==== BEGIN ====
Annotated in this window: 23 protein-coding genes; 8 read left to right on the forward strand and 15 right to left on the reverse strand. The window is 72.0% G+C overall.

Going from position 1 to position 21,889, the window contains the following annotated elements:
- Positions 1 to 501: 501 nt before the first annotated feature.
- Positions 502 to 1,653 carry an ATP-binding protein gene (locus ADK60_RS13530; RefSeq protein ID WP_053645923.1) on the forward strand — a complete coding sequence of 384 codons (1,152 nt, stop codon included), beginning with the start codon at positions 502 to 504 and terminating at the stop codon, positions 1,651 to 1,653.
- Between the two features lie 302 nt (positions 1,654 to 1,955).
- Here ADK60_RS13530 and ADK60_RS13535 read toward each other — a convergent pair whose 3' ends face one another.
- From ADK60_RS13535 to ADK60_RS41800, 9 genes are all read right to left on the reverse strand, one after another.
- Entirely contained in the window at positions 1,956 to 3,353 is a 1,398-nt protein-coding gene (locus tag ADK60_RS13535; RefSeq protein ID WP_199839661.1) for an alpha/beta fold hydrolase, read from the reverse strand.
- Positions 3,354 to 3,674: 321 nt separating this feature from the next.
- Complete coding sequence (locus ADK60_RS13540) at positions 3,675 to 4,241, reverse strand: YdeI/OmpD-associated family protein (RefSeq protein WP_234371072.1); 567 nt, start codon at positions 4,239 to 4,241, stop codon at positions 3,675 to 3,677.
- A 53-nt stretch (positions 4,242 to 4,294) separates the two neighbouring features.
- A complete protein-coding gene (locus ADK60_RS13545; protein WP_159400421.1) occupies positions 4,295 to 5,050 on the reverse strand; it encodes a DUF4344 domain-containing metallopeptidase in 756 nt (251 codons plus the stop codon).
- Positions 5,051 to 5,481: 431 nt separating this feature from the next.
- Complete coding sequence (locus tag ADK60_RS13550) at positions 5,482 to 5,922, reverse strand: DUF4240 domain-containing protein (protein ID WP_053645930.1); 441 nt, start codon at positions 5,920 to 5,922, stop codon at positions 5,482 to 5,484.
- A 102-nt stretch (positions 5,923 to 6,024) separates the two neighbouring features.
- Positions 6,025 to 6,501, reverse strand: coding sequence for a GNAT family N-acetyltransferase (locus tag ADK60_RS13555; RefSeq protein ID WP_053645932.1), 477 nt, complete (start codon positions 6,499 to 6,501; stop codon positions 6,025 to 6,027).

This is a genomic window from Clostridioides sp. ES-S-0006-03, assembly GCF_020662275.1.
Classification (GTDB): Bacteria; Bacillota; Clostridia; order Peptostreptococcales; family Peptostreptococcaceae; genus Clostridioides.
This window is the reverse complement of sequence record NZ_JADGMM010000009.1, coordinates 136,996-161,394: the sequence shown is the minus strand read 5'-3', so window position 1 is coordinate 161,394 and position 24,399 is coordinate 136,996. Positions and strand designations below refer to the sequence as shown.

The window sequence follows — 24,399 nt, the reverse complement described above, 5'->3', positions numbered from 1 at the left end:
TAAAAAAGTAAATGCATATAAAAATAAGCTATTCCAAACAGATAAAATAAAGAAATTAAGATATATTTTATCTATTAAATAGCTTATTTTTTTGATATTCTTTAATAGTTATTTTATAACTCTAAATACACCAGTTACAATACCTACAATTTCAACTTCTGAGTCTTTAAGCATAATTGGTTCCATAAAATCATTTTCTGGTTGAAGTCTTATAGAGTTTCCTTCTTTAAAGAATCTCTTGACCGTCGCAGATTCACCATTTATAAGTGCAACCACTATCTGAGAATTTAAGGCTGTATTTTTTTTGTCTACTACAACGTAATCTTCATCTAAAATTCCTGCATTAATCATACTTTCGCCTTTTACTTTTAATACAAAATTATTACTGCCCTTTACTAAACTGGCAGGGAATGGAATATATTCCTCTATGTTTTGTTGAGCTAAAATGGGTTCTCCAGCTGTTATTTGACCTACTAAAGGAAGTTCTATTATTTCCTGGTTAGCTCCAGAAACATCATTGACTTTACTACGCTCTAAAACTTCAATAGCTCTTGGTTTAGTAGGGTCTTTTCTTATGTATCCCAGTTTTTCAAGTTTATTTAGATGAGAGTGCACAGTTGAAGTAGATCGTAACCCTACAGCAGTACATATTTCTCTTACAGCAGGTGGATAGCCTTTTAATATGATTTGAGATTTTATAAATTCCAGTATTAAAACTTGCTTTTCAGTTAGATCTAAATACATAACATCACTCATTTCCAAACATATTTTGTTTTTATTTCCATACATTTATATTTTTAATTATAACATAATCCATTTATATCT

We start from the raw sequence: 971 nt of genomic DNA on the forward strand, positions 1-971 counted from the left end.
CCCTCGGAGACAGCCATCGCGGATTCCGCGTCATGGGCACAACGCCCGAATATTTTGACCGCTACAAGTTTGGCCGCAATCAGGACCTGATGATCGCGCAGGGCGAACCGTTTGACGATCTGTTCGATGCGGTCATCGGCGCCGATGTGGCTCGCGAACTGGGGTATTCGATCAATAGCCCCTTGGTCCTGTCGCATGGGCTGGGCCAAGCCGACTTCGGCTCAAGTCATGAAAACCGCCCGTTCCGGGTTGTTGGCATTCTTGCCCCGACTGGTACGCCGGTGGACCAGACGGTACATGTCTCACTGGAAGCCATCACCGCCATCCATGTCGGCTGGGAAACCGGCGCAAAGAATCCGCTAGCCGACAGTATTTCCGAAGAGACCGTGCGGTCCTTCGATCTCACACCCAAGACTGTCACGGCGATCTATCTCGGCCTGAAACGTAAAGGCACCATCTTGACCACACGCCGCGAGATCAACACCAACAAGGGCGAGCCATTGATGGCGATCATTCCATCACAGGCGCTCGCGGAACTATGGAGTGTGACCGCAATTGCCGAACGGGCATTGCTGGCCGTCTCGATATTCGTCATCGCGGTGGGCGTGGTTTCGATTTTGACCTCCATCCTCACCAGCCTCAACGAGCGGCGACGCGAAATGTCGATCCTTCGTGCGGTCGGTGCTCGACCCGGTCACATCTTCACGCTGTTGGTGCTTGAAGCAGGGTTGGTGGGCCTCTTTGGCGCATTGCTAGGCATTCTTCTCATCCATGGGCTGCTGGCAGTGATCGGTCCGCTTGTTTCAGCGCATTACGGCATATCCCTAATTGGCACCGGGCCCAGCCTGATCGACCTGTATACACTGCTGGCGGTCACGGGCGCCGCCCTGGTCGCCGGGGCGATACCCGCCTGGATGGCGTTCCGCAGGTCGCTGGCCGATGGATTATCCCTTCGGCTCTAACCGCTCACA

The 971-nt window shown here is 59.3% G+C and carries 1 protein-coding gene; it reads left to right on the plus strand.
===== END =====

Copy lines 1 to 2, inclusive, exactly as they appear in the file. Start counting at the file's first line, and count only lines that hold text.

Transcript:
Annotated in this window: 23 protein-coding genes; 8 read left to right on the forward strand and 15 right to left on the reverse strand. The window is 72.0% G+C overall.

Going from position 1 to position 21,889, the window contains the following annotated elements: